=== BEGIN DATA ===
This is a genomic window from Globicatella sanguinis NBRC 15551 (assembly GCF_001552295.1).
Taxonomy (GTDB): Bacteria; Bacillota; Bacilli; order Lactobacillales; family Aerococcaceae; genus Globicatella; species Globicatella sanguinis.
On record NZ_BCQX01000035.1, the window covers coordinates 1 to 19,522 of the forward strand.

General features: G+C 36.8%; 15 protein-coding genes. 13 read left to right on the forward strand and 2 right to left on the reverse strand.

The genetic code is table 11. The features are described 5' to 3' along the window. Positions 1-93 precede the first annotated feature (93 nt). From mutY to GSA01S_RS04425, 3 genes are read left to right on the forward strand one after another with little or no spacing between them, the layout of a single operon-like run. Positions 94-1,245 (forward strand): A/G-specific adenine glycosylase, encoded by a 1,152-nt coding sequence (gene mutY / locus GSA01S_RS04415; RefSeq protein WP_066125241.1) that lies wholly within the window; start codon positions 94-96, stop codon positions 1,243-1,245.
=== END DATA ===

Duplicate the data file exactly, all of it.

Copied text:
This is a genomic window from Globicatella sanguinis NBRC 15551 (assembly GCF_001552295.1).
Taxonomy (GTDB): Bacteria; Bacillota; Bacilli; order Lactobacillales; family Aerococcaceae; genus Globicatella; species Globicatella sanguinis.
On record NZ_BCQX01000035.1, the window covers coordinates 1 to 19,522 of the forward strand.

General features: G+C 36.8%; 15 protein-coding genes. 13 read left to right on the forward strand and 2 right to left on the reverse strand.

The genetic code is table 11. The features are described 5' to 3' along the window. Positions 1-93 precede the first annotated feature (93 nt). From mutY to GSA01S_RS04425, 3 genes are read left to right on the forward strand one after another with little or no spacing between them, the layout of a single operon-like run. Positions 94-1,245 (forward strand): A/G-specific adenine glycosylase, encoded by a 1,152-nt coding sequence (gene mutY / locus GSA01S_RS04415; RefSeq protein WP_066125241.1) that lies wholly within the window; start codon positions 94-96, stop codon positions 1,243-1,245.